Stray Cinema is an open source film project, experimenting with the open source ethos to market and distribute films.
To participate, anyone in the world with an internet connection can download feature footage for free, and create their own version of a film. Unique edits can then be uploaded back onto straycinema.com, where they are voted on by the online community. The top five films are screened alongside the directors original edit at a mulitmedia screening event.
Beginning, Middle and End is the first feature film to come onboard the Stray Cinema project. This is an independently financed debut feature from Melbourne based filmmaker, Ryan Alexander Lloyd. Despite rejections from some established festivals, Ryan was determined to let the public see his work, and he decided to release his footage onto Stray Cinema. Wanting to give his film a life, he saw an opportunity to go beyond self distribution and create a community around the film.
For many, filmmaking is not about making millions, it's about making an exceptional product, and telling their story in a unique way. But filmmakers, like developers, need to make a living. To generate revenue for the filmmaker, Stray Cinema looks to the open source community for inspiration, selling services around the footage, rather than licensing it.
The footage is available to anyone in the world to use it as they like, so long as it adheres to the Creative Commons license. However Stray Cinema aims to create a film experience, engaging audiences who are no longer satisfied passively consuming content, encouraging them to contribute and be part of the films story. At the end of it we hope they will support the project by making a financial contribution in exchange for DVD or cinema ticket for the films original edit. Further more, we hope that they feel invested enough to share the film with their friends, family and online networks.
Other open source revenue models for film could include ad insertion before and after the film, product placement, special features such as cast and crew interviews and the making of. The cast and crew could also offer their services for corporate jobs, or professional editing of the footage, and so much more. We are creatives, let's be creative about this.
Traditionally films are created by a tight network working towards a singular vision, and the footage is only released when its owners can control how it is interpreted. The information in film has not been free. I believe the film industry fears open source model, but it is the artist that stands to be rewarded. Digital communication is revolutionising how producers and consumers interact, niche markets are easily reached, and there has never been a better opportunity for film creators to independently publish and distribute their own work. When distributing work directly to audiences, without intermediary figures taking a cut, more money goes directly to the artists.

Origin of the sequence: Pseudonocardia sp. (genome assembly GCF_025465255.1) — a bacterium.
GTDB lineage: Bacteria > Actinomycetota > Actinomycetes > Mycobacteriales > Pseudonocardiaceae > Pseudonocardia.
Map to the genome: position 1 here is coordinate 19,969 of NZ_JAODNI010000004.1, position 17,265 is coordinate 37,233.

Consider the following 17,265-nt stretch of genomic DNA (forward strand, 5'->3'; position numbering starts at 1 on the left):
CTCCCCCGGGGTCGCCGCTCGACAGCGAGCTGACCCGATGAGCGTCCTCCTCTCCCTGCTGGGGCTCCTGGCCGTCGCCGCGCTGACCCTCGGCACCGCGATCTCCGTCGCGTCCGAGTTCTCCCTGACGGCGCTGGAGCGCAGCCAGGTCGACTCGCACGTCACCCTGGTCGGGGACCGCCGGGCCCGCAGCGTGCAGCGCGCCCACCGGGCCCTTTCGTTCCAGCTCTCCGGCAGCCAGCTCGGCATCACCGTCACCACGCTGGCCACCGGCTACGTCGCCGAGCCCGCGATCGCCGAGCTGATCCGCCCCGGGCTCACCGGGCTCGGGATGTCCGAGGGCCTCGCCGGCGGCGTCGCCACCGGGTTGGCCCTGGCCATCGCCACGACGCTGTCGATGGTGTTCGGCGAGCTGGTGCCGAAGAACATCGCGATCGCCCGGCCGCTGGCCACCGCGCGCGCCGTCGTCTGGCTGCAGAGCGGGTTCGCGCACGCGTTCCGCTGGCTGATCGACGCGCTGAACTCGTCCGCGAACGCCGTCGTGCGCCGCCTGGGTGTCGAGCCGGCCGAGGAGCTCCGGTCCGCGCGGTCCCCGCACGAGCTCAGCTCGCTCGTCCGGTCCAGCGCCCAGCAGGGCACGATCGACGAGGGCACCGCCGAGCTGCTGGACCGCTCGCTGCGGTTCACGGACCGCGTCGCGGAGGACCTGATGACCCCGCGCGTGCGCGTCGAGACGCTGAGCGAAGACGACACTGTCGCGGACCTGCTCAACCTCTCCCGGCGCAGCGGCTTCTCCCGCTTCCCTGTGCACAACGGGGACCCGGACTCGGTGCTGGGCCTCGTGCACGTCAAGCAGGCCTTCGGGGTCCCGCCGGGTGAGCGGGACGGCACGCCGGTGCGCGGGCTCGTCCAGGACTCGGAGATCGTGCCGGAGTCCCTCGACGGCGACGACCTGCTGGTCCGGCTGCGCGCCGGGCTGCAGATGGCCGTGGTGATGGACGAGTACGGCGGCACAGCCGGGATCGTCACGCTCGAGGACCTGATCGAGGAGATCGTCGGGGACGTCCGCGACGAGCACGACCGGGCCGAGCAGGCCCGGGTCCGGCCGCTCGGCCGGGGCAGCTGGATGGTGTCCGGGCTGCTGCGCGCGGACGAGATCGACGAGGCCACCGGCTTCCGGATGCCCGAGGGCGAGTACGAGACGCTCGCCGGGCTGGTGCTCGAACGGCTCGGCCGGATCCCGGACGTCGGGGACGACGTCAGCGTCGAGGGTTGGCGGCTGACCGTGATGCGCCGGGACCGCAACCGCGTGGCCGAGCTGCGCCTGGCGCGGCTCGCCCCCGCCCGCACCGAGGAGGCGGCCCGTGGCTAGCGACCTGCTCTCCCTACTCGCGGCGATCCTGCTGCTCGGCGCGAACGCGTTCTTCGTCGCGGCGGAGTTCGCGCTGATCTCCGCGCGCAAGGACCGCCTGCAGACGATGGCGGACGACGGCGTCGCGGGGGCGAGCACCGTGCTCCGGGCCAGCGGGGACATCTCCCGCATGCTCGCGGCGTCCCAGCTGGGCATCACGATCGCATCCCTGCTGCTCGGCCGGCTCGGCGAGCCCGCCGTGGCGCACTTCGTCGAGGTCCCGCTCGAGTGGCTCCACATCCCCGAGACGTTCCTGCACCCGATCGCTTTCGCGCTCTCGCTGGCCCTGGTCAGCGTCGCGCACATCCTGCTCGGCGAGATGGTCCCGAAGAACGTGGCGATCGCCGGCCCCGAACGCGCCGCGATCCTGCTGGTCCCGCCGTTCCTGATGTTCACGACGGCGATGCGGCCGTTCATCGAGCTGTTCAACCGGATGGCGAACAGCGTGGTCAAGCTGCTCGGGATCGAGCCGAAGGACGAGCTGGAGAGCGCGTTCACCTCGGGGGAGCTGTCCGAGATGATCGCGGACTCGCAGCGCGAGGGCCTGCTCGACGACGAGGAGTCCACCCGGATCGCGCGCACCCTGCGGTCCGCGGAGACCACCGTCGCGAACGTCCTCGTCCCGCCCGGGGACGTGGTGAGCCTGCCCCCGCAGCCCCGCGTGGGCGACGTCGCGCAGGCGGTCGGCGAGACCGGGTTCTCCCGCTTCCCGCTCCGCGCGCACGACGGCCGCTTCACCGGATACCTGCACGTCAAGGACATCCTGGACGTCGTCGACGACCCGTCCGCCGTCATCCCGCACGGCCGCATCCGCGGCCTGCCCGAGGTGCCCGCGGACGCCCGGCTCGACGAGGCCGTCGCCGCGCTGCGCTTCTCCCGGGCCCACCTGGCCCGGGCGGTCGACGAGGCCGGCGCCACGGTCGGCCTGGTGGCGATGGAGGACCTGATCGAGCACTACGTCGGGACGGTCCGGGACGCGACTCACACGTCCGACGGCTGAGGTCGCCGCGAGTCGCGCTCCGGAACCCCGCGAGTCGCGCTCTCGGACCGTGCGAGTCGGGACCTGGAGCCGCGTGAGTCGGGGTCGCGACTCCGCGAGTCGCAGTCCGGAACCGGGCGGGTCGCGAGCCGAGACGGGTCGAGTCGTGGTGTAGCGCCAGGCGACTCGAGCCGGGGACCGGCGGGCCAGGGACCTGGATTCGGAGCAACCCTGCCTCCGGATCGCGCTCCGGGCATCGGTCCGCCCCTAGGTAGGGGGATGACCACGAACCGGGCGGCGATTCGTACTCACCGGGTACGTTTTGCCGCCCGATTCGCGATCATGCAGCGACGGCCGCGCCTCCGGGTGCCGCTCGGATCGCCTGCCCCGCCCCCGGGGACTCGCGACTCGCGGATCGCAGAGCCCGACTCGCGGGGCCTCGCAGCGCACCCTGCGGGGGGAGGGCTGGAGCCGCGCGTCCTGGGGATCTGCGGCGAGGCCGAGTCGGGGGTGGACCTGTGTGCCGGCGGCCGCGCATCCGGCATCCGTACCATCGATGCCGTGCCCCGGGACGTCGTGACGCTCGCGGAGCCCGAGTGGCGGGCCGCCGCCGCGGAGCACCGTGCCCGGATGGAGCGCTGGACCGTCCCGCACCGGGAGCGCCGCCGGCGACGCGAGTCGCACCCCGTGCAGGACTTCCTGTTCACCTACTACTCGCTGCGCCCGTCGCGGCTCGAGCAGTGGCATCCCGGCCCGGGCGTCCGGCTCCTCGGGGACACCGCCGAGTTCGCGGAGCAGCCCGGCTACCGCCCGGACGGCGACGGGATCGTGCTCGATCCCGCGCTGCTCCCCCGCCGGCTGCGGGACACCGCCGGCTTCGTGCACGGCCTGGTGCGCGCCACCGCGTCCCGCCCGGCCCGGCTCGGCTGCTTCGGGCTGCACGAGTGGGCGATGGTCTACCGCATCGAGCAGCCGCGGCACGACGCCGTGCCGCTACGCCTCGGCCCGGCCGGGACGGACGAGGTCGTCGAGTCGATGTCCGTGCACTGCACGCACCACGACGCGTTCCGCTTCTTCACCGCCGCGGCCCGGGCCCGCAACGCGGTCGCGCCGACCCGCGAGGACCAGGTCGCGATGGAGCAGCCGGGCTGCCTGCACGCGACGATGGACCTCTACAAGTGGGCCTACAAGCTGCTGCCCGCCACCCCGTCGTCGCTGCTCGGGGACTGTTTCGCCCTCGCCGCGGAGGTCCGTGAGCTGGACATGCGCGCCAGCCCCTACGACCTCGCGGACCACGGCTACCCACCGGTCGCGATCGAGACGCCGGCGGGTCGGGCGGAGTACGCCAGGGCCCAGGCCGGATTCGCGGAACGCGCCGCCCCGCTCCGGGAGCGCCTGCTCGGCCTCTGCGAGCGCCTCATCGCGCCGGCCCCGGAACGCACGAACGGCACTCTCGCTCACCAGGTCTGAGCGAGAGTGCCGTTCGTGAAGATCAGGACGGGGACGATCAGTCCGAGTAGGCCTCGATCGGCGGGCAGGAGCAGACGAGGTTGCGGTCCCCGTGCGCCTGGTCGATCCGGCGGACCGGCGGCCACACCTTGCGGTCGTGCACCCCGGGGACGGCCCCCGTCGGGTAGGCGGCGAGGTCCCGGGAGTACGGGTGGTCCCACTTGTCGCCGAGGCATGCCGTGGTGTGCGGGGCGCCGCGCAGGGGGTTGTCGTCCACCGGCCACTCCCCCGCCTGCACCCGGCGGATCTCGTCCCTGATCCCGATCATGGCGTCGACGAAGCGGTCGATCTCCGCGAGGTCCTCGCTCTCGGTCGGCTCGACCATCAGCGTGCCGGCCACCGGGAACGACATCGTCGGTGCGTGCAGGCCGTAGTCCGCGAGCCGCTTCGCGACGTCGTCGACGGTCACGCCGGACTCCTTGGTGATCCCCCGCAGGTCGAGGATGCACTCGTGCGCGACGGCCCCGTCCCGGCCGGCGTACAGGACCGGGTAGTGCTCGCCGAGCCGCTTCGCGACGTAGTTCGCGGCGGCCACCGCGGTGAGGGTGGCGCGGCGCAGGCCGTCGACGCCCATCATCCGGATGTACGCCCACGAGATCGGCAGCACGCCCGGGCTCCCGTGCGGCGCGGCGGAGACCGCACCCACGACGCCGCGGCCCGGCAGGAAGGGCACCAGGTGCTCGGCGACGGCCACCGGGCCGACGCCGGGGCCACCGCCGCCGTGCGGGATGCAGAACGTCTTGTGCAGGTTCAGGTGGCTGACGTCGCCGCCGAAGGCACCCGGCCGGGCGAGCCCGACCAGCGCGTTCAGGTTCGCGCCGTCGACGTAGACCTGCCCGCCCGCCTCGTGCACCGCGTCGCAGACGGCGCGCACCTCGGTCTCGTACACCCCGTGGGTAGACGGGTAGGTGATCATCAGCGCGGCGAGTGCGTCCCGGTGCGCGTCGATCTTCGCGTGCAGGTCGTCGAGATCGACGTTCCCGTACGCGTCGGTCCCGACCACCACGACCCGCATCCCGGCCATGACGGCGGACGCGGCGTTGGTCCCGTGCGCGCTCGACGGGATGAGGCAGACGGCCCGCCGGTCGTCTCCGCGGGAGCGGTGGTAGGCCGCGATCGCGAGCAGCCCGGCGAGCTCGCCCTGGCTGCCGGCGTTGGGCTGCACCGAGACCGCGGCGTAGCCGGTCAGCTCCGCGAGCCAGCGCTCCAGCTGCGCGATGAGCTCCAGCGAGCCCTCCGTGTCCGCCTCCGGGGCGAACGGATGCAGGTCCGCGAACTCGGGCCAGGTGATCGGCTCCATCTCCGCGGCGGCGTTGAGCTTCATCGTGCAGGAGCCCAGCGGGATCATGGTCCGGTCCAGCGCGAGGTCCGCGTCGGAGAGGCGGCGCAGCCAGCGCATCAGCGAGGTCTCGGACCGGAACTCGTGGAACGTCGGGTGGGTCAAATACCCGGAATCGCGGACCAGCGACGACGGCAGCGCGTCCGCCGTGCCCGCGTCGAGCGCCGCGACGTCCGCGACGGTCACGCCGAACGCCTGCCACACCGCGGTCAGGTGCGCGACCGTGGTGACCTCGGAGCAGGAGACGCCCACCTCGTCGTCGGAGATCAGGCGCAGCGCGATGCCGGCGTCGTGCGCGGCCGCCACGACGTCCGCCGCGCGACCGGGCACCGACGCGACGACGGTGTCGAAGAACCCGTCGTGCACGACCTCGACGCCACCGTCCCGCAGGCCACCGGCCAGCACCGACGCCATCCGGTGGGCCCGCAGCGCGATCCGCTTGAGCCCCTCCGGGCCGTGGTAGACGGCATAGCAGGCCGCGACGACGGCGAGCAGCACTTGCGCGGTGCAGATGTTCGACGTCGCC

In a world where the rules are redrawn daily, that dictate where information can and cannot go, why not marry film with the open-source ethos. If a person wants to download a film and /or sample it, they are going to do it, so lets let them. By releasing this control, a story is created about the film, as well as a participating community in place of a passive audience.
The objective of Stray CInema is to give everyone the opportunity to have a say over what story is told with our footage, and at the same time provide a platform for niche film productions to find an audience and sell their work. However it is an experiment and the outcome and evolution of the project is yet to be seen. For open source filmmaking to be taken seriously then artists must be educated about the benefits of working openly, and the revenue models associated.
Just imagine if the open source paradigm could find a solid footing in the entertainment industry, the volume of independent producers distributing and exposing their work would be outstanding.